Consequently, the Asian session is seen as the most muted time, and this can be an advantage: it can be the time to take a rest from trading, because there might not be as many trading opportunities anyway, and it can represent a time to employ scalping and counter-trend systems on currency pairs that tend to move sideways during this time. Just make sure to end your scalping and counter-trend activity just before the end of the session (3:00 EST), when the market has a big jump in volatility because of its overlap with the European open. Interestingly enough, if you are trading a pair that is a cross made of currencies that are most actively traded during Asian and European hours (like EUR/JPY and GBP/JPY); there will be a greater response to the Asian/European session overlap as opposed to the overlap that occurs during the European / US session concurrence.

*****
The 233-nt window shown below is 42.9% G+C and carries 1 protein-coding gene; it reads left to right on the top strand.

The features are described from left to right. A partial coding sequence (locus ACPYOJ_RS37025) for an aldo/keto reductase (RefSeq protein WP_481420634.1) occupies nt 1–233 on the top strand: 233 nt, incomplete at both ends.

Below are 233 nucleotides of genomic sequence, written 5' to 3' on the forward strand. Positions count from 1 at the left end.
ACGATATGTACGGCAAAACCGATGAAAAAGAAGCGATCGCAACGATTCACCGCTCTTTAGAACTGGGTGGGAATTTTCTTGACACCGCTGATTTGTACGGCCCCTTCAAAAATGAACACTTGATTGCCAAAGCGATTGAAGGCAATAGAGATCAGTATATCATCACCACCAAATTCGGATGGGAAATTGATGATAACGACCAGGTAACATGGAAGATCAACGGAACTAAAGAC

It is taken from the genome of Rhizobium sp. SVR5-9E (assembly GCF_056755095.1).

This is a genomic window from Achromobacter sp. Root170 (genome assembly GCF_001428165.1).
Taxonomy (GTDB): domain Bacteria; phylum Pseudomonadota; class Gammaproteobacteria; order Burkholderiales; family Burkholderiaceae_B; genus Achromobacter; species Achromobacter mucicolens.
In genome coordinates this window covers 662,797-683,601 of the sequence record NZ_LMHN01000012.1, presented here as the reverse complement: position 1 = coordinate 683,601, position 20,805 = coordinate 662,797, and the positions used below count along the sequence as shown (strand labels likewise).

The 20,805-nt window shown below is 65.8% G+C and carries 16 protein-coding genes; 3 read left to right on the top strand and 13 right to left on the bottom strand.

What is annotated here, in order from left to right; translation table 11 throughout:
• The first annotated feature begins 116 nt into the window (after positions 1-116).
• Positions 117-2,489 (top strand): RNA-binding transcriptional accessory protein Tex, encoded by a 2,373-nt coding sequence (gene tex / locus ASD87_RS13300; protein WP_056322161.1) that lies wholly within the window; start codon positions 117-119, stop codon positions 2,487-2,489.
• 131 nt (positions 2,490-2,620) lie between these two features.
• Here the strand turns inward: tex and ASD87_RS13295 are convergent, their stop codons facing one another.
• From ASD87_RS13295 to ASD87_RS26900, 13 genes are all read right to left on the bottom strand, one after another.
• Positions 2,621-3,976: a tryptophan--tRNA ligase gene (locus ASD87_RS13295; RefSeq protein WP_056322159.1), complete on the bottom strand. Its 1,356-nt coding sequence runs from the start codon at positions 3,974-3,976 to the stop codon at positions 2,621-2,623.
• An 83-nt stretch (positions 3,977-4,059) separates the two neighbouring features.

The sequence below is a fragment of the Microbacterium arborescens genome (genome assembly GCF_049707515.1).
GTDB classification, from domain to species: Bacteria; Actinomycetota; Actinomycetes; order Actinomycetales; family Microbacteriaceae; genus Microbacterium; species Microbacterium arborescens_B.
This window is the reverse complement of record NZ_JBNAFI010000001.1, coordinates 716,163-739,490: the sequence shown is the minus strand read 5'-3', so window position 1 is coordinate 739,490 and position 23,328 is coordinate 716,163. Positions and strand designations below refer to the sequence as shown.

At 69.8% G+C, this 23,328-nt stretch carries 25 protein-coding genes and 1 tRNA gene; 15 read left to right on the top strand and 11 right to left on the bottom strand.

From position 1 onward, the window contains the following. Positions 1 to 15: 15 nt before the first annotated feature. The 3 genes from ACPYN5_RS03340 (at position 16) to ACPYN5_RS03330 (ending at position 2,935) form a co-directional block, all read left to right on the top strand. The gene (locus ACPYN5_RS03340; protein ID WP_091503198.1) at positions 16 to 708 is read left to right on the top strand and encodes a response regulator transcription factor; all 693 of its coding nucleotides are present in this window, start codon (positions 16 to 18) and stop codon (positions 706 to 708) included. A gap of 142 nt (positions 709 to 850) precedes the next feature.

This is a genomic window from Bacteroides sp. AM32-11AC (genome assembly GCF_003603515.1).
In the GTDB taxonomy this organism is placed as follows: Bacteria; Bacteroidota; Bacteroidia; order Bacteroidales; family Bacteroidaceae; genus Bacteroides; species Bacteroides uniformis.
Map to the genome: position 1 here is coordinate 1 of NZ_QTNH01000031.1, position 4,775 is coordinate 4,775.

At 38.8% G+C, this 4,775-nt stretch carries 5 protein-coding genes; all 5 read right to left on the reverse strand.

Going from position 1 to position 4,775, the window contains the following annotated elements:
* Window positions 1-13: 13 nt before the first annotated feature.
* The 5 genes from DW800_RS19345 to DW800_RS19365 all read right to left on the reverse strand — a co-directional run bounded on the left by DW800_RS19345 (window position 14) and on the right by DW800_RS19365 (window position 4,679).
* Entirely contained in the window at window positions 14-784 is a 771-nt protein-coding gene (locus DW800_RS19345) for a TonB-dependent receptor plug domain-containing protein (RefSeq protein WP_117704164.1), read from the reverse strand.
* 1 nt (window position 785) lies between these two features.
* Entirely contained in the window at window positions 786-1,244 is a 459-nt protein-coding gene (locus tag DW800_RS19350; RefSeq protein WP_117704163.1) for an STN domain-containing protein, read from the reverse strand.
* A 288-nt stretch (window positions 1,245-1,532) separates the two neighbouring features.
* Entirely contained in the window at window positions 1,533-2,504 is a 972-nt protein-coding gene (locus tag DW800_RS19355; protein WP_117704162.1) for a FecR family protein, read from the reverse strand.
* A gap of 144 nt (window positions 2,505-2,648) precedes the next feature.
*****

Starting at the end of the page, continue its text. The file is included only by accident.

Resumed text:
European Session (London)
Running from 3 am to noon EST, this session takes over from the Asian trading to accelerate trading activity. Activity from this part of the world is represented by the UK and Europe, and influenced by a number of major financial markets. Ultimately, because the UK processes the most FX volume, the greatest volatility is when UK (London) traders are active. Frankfurt (Deutsche Bank is the biggest individual FX processor) is another important financial city, and because it is only 1 hour time zone different from London, its morning volatility overlaps with that of London. As logic would suggest, the currencies that are the most active during this session are related to their demographic tie with their country of origin: the Euro, British pound and Swiss franc see higher volatility on average when the European session is active. Since these currencies and their pairings with each other and the US dollar represent the bulk of the trading on the majors and minors, it behooves a trader to keep this session on his radar, and watch it for price action opportunities.